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Inside Schoolhouse: Product Development Offsite

Inside Schoolhouse: Product Development Offsite

people sitting in chairs in a living room with an easel

Earlier this year, our product design team got together at the home of Manager of Product Katie Elliott to start the process of planning our 2020 product collections. For the product designers here at Schoolhouse, creating a modern heirloom is about more than just playing with wood, brass, fabric, and steel in the hopes of making something pretty. They must consider the needs of our customers, our product design values, and the product lines that have come in the past before they ever put pen to paper sketching a new design. Today, we take a peek inside the meeting in order to share a glimpse of what this complex process entails.

After dining on a quick breakfast of croissants, fruit, and coffee, the team gathered to view a presentation of research on Schoolhouse customers. Understanding the customer is a crucial component of the product development process because when you understand a customer, you can see what they need, and when you see what they need, you can design products that solve their problems. Of course, there isn’t just one type of person who shops at Schoolhouse, and a young couple buying a sconce for their rented home will be looking for different things than an international hotelier looking to outfit their newest resort with furniture. But that is why it’s important to spend as much time thinking about each of our different customers as possible.

framed picture on a wall

Next, the team took some time to refresh themselves on the company’s design values, both evergreen and seasonal, starting with a presentation of the 2020 mood board. Each season, Creative Manager Jorie Garcia conceptualizes and curates a new mood board to share with the team. Throughout the year, employees from all throughout the company submit ideas and images to Jorie, who also spends a significant amount of time collecting ideas and images of her own. She then carefully combs through her notes and the suggestions she received to come up with the themes and motifs that will inform the coming season’s products.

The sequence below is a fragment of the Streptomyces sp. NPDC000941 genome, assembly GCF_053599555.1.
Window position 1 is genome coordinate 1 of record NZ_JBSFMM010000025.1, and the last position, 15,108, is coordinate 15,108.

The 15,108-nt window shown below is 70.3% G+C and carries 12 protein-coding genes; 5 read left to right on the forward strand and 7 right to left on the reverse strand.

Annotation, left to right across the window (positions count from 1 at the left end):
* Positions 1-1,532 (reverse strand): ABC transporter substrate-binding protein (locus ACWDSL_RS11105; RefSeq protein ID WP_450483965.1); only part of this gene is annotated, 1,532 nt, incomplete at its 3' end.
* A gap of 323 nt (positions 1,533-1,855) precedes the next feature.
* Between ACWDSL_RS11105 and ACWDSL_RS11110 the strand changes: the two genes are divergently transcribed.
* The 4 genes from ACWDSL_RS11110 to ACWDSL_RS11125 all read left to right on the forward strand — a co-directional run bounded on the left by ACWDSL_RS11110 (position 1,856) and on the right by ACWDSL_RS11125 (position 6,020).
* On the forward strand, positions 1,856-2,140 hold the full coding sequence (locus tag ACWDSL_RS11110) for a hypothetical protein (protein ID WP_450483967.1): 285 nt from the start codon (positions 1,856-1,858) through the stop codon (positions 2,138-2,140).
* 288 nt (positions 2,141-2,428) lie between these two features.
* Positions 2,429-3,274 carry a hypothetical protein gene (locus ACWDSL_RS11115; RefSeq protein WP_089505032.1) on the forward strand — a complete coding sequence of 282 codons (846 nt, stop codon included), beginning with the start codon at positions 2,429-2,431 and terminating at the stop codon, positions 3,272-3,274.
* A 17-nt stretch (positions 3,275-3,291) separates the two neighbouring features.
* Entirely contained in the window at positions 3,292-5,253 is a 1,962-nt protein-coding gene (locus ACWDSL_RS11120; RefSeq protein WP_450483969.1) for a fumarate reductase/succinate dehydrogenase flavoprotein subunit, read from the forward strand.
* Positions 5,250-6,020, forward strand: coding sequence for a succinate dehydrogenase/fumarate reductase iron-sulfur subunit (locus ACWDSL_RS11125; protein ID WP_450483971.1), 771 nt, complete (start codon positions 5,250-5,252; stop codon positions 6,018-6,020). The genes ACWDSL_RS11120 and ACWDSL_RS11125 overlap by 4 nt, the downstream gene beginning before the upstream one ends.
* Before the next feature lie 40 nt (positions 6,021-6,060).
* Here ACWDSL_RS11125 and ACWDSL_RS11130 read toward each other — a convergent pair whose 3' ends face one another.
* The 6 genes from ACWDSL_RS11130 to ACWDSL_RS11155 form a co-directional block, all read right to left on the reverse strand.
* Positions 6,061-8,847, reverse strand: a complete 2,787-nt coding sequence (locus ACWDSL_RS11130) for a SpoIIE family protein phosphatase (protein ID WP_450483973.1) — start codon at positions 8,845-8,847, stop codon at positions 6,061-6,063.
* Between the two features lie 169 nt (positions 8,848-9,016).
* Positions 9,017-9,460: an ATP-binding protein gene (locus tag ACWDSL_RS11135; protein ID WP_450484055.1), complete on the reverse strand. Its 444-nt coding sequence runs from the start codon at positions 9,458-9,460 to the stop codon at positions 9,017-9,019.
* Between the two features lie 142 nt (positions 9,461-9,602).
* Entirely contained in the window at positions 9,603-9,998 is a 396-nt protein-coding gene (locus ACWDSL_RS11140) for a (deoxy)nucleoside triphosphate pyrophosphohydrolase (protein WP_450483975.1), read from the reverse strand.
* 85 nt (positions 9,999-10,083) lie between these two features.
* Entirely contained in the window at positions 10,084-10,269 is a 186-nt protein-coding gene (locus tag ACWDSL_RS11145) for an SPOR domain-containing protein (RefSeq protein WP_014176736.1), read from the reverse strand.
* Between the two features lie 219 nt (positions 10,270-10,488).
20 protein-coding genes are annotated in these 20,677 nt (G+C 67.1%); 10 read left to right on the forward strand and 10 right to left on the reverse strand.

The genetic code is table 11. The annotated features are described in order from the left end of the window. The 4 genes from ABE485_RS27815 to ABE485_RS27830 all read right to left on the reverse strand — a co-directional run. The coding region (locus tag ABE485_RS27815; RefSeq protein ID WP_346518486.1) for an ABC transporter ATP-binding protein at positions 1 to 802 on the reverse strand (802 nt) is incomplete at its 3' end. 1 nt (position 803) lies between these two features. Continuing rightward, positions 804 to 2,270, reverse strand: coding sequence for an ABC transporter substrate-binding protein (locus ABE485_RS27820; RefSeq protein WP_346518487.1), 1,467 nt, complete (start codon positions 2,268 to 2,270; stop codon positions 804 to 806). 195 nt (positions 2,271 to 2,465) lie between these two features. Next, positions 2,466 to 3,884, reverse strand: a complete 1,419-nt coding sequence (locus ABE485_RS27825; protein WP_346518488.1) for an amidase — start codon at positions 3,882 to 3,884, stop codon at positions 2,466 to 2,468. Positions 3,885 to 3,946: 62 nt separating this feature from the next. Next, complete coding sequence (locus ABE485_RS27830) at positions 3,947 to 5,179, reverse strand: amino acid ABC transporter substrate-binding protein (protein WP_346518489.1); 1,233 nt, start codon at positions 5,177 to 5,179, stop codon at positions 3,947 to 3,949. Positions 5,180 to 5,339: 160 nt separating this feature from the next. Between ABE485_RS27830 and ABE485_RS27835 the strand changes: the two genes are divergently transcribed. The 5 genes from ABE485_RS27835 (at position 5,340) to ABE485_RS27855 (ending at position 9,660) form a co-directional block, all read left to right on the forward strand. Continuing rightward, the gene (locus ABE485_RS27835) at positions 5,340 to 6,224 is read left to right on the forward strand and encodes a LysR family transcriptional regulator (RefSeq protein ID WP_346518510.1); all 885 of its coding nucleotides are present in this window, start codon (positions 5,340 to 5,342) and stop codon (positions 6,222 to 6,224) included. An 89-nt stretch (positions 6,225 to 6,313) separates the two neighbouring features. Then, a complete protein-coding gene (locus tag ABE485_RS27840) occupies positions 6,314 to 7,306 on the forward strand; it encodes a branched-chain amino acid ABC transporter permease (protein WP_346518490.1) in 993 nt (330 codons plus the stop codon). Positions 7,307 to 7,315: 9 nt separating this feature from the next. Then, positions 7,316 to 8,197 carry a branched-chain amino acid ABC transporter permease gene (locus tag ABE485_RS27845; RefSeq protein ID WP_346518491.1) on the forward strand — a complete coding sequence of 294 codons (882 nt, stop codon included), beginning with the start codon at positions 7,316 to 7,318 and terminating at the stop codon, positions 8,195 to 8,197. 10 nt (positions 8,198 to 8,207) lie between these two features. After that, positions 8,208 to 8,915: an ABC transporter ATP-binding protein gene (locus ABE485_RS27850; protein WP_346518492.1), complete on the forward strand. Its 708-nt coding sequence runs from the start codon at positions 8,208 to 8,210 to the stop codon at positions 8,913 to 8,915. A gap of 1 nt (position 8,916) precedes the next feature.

There are also more general design guidelines to consider that rarely, if ever, change. These guidelines are presented in the form of questions which the designers must answer.

1. Does the product have a good story to tell?

2. Can it be ethically sourced?

3. Does it solve a problem for our customers?

If the designers can’t satisfactorily answer these questions with a new product design, the product doesn’t make it to the customer. 
The final consideration to make before product brainstorming can begin is the consideration of product collections from years past. Careful documentation and examination of past products’ successes and failures allows designers to hone the team’s mission to the finest edge possible.

three people sitting in a room and a person is writing on an easel

woman writing on an easel with paper on it

At this point, Katie and Creative Services Manager Jenny Trygg introduced to the team a new lens for viewing our products: the concept of core, fruit and peel. 
The basic idea here is that the entirety of our products can be viewed as a piece of fruit. The most essential products to our identity as a company are the core products. Products that represent a good example of our style and ethos but that haven’t reached that truly iconic status, are the fruit. It’s in this category that most of our products fall.

group of people in a livingroom

Products that are more experimental or seasonal in nature are the peel—these products might include a printed bedding line or a playful colorway on a classic product. These products are aesthetically or conceptually on the edge of our product collections, but they also add freshness and vitality to the whole. By understanding the ratio of products in each category, the design team can consider whether it’s necessary to focus more on developing something more basic and conservative, or something more unusual and trend-bucking. Each collection contains new additions to each category.

With the customers’ needs, the company’s values, and the history of past product lines fresh in their minds, the team then began the brainstorming process. Gathered around a paper easel, the whole team put the weight of their creativity, design knowledge, and skill into the task of creating new products. Unfortunately, that’s all we can share at this point. (Some secrets, after all, are worth keeping.) So if you want to see some of the ideas they came up with, you’ll have to wait for the 2020 product collections to launch.

group of people sitting in a room with an easel


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